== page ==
Well it was time to put a little effort into the Hoody Hoo Throwdown, so we completely redid the look of our website and came with a new logo. When we first launched this concept we didn’t have time to worry much about the actual branding since the whole thing was just two people with an idea. The mechanics of the event and the relationships we needed to create with partners took all our attention. The first logo we had was simple because I created it in about five minutes:
The switch to green happened only because the website theme I was using put all hyperlinks in that color, so we changed the logo color. When we got some time we grabbed some clip art and added the green and incorporated the original logo to give it an asymmetrical look:
Thing is, this was still just a place holder. We wanted something simple that was timeless, but also something that would match our “all brands, all riders, no attitudes,” motto. A helmet is somewhat generic so we had to look around for something that would stand out while still conveying what we were about. We searched for awhile before settling on a design that mimics the Simpson Bandit since it was originally a car helmet that has been popularized by drag racers, street riders, and riders looking for a little extra style.
Perfect. We wanted to switch back to our original orange color so we played with things until we had something different enough from the shades used by Harley and KTM, and also our partners at REVER. The result is this:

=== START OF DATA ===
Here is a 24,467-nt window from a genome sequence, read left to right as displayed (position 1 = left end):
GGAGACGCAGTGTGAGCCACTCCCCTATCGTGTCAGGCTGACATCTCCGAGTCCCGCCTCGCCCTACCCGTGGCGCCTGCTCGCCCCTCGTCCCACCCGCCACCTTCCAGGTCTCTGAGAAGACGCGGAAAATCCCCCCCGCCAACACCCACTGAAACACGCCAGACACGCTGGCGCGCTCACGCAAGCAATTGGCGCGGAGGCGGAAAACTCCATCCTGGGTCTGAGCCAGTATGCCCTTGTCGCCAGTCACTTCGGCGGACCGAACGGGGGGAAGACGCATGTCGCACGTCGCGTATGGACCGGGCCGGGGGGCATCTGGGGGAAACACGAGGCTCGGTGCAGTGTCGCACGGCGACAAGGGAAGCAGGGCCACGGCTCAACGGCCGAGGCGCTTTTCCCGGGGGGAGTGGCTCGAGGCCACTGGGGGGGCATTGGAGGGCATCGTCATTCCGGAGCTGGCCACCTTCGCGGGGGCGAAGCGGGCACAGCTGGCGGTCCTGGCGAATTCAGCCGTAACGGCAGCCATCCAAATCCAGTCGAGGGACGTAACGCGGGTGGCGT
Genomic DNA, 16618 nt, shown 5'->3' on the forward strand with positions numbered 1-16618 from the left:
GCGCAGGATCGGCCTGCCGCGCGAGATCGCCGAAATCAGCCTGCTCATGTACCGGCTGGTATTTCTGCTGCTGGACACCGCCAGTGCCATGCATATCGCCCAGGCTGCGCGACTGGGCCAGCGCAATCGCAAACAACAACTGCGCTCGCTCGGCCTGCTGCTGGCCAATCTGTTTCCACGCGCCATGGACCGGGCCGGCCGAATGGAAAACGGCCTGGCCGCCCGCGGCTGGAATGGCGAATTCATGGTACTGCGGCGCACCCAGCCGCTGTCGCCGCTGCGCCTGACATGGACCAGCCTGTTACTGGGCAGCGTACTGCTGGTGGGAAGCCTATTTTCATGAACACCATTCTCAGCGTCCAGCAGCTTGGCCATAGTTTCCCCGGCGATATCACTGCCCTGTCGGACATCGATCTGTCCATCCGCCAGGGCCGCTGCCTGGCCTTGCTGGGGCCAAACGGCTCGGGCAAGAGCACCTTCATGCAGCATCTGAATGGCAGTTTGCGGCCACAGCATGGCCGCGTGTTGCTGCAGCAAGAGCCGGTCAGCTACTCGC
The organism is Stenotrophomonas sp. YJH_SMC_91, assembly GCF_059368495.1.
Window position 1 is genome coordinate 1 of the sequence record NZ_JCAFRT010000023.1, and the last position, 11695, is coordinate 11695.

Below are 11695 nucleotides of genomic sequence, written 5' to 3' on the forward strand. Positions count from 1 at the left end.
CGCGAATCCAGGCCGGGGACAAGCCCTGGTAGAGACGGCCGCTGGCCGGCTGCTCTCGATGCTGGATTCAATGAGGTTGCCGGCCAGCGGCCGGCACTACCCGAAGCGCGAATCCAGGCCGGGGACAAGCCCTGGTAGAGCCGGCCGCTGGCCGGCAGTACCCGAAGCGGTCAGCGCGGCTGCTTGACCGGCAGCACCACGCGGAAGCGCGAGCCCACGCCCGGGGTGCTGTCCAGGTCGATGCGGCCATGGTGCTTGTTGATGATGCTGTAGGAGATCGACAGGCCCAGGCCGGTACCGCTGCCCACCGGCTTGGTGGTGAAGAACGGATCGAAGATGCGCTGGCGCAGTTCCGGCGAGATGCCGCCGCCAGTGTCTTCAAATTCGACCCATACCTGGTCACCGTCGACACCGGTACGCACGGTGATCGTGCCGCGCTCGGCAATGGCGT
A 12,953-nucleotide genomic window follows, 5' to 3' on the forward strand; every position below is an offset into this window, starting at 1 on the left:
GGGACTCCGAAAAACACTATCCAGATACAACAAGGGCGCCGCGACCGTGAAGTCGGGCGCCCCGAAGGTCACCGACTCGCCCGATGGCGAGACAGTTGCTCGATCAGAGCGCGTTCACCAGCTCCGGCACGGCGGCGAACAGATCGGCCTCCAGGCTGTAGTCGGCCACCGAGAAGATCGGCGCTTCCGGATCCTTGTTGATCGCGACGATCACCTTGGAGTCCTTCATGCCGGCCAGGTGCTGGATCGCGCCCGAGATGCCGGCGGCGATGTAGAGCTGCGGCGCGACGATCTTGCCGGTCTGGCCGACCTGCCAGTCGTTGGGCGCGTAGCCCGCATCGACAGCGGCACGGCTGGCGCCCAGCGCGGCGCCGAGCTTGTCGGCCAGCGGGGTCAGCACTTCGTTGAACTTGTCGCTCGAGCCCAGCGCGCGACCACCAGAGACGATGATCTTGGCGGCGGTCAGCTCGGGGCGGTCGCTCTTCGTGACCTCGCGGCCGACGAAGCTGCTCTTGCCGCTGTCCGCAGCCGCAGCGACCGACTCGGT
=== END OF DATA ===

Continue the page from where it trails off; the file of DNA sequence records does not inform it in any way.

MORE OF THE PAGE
Aggressive but not so aggressive it looks like we’re trying to hard. Easy to shrink down to a thumbnail or blow up and add details to like a custom paint job for a specific city or event. Works in a square, round, or rectangle format. Ka-pow! Hoody Hoo Throwdown, riding hard but riding smart, and riding with a purpose.
So don’t worry, it’s the same people and the same mission and the same concept… just a new look. We’ll be upgrading the format for the next event to make navigating easier, to make protests easier, and to make the party even bigger by partnering with varied events and locations. Hollister is a perfect example.
The rally has been around since 1947 and at one point grew into a bloated biker-fest that was there to sell you the same T-shirt and over-priced hotel room. Nothing says “rebel biker” like an event put on by the city itself. Meh. But the event lasted because there is great riding around there in every direction, and now that the city has given up on promoting it, the event is going through a renaissance as it tries to find a new identity. Well, it’s the people that make the rally, so bringing in people who want to ride more than pose is going to make the rally into something people look forward to again.
We’re stoked to be part of the revival and of the 47 Camp Ride in particular. They’re keeping it simple by providing a central location and camping for use broke folk, but they’ve got the RV spaces and the VIP passes for those who can afford to party in something bigger than a tent. All riders, all brands, no attitudes… and it’s free to get in if you’re just looking to party for awhile: they only charge for camping.
We’ll be hitting other cities and partnering with other people, but the goal will be the same: raise awareness and money for veterans organizations while proving you don’t need the same ol’ poker run to do it. Sena is onboard now as a title sponsor for at least the rest of the year, and REVER is doing a great job supporting us and the Veterans Charity Ride. Now we just have to live up to the expectation and provide the tools to let y’all have a great time riding around, learning local history, and winning cool stuff.